It’s no news that online shopping and the rise of click and collect (C&C) services have caused a boom in consumer spending in peak times and the build-up to Christmas. Last year, John Lewis reported that 40% of its total sales took place online in the six-week period leading up to Christmas. Of those online sales, 52% were made through the C&C service alone. But as numbers like these will likely continue to grow each year, retailers need to be aware of how they can sustain a great customer experience.
Insight from our Voice of the Customer (VoC) projects with high street retailers, indicates that there is a genuine issue facing retailers, in that any service can struggle to maintain quality and consistency around peak trading times such as Christmas and Easter.
“Any service can struggle to maintain quality and consistency around peak trading times such as Christmas and Easter.”
For click & collect (C&C), this manifests itself in longer wait times at the collection area, which can lead to a lot of frustration amongst customers and puts pressure on store staff who feel overstretched and unable to give attentive service. Christmas, in particular, is popular as C&C puts customers in control of when and where they collect their delivery, rather than having to be in and wait all day for delivery (or risk missing it) which is a key benefit when buying a time-sensitive gift.
Yet, despite the issues that C&C can present in the busiest shopping periods, retailers should still embrace it as it is such a compelling proposition for customers. We have seen strong evidence that it drives additional conversion and sales, with those people collecting items, stopping to browse the store and even planning ahead to shop in store – which is a unique advantage for traditional clicks and mortars retailers. But what more can retailers do to continue ensuring their customers get great service, as the future promises to continue to increase volumes of click and collect and stretch their current staff and logistical resource?
There are practical and proactive methods that retailers can take to help in remedying some of these issues. Having a customer feedback programme in place is critical for obtaining real-time customer experience insight, and overlay this feedback with other known data about the transaction (e.g. type of product, store collected from, day of week and time of day). This enables managers to pinpoint specific locations and days/times where issues occur and take action – typically getting the right resources in place at the right time – a constant challenge for retailers.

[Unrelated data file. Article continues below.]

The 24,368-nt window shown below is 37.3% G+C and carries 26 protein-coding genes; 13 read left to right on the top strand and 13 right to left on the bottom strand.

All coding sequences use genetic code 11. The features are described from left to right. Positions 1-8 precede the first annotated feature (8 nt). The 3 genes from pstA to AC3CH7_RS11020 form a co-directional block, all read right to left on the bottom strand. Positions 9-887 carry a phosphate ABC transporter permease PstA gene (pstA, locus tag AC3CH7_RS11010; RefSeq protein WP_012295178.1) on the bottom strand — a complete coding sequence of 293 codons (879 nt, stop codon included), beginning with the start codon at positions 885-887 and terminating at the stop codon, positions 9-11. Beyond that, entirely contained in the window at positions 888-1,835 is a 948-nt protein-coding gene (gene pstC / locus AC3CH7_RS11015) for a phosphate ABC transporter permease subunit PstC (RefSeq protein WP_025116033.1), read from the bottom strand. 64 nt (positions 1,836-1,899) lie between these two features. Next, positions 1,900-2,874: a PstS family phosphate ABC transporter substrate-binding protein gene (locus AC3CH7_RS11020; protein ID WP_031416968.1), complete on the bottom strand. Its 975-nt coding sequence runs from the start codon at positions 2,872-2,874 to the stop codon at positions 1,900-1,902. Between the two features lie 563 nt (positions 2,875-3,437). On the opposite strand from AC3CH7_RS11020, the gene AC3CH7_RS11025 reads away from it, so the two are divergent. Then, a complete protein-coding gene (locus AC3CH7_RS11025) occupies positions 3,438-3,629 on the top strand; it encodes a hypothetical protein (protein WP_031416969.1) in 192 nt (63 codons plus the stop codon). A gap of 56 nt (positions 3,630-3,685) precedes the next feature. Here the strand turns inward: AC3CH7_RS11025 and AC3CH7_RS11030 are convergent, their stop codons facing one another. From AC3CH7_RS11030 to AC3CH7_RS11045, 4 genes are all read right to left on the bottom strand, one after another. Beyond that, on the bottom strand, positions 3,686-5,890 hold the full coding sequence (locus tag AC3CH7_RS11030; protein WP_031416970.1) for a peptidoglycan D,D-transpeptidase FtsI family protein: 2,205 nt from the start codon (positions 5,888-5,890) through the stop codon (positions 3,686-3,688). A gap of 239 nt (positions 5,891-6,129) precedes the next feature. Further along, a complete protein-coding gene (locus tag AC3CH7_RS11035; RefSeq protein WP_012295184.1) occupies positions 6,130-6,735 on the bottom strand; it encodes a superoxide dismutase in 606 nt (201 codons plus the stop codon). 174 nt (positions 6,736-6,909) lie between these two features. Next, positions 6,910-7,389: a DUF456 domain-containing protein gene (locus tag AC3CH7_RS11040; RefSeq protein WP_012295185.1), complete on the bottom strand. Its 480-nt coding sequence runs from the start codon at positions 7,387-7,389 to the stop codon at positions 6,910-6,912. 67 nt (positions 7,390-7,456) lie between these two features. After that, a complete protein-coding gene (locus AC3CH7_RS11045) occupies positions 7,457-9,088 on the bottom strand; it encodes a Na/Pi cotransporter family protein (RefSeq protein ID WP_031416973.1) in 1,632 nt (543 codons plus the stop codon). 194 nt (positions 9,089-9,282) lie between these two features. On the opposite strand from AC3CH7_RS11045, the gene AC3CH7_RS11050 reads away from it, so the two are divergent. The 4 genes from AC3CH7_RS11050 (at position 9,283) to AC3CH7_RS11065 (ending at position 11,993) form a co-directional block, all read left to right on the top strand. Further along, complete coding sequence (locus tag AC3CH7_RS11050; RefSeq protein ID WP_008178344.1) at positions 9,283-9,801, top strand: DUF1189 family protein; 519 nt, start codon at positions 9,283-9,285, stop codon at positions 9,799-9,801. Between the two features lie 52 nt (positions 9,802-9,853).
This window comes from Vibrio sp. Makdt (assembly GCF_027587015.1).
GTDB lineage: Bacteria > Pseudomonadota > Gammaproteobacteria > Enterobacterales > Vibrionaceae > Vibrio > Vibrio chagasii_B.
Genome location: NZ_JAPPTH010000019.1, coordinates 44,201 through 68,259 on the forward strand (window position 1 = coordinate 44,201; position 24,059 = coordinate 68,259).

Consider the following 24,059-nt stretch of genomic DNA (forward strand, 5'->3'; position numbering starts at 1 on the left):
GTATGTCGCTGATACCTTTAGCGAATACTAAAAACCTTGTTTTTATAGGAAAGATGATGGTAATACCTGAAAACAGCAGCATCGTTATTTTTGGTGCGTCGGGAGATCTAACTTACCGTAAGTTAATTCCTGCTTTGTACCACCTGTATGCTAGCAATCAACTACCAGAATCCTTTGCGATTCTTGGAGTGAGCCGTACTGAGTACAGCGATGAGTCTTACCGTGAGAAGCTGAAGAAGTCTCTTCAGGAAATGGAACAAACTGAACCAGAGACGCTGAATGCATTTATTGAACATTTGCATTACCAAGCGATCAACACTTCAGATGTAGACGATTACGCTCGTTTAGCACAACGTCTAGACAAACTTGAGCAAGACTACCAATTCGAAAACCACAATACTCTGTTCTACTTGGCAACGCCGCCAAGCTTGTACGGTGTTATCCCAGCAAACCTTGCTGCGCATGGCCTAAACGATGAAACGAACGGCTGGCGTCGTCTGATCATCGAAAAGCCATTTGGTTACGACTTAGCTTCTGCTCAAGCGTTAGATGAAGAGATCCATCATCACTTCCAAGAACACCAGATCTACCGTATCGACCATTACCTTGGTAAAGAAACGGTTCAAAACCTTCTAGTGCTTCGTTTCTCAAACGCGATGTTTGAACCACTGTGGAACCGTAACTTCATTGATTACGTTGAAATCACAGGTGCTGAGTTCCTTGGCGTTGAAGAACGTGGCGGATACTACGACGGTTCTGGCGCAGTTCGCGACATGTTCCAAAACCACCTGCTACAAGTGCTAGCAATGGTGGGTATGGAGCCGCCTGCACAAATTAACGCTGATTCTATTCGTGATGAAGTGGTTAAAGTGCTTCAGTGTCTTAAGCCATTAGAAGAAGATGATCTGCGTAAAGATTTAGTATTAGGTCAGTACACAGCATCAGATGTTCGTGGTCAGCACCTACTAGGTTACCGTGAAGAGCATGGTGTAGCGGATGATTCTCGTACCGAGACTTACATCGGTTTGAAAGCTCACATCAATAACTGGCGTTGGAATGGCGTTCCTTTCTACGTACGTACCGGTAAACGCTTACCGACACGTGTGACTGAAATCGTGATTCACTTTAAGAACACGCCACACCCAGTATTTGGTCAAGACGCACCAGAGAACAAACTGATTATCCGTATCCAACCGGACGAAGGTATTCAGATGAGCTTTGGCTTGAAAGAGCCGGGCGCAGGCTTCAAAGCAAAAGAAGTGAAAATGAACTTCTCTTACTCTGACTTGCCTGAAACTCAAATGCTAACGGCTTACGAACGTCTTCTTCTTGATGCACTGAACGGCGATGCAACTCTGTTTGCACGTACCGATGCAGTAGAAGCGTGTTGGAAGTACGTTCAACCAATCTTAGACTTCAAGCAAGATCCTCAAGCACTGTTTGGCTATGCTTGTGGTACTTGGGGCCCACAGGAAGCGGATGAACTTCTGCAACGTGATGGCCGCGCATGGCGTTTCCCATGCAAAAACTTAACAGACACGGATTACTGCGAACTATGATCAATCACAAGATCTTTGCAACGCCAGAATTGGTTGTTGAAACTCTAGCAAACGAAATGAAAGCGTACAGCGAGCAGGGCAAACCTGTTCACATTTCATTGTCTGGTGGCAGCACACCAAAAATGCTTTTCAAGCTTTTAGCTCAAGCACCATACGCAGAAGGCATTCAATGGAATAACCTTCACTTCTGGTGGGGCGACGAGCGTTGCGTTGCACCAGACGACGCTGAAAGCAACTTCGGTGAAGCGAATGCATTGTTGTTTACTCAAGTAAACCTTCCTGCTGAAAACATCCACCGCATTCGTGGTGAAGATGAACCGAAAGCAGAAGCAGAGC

Another initiative retailers can take is asking customers to browse the store whilst their item is being collected for them. This both reduces the queue but also makes the wait more bearable. Further to this, retailers can also try to manage demand by having collection ‘slots’ that encourage customers to choose an alternative from the busiest times or days.
A great example that we’ve seen where the retailer has managed to provide a successful solution to the growing constraints of busy C&C periods, is the way John Lewis extended its C&C proposition to Waitrose stores. This both increased the number of collection points and encouraged John Lewis’ customers to shop at Waitrose supermarkets – a win-win for the John Lewis group.
“Customers get very frustrated if they are not kept up to date or given accurate information”
Carriers and delivery firms can also aid in reducing the stress put on retailers at peak times. Customers get very frustrated if they are not kept up to date or given accurate information. Carriers must ensure that customers are clearly informed of the status (e.g. despatched, arrived, ready to collect, deadline for collection) to avoid inbound telephone/email queries that the agent may not be able to answer, and to avoid arriving at the store before the item is ready to collect.
As consumers increasingly go online and employ more of these time-saving services, retailers need to begin to implement processes and establish methods of best practice that ensure customers are not left disgruntled in the busiest retail periods. In doing so, they can help sales continue to grow and ensure that they spread a little bit of Christmas cheer.
It is vital to retailers to ensure that they have fast, accurate and actionable feedback so that they can constantly review and improve processes and technology. This positive loop of feedback and continuous improvement will enable retailers to both increase volumes and deliver a great customer experience.
Steve Brockway is Chief Research Officer at Maru/edr providing innovative thought leadership and research excellence to Maru/edr clients and researchers.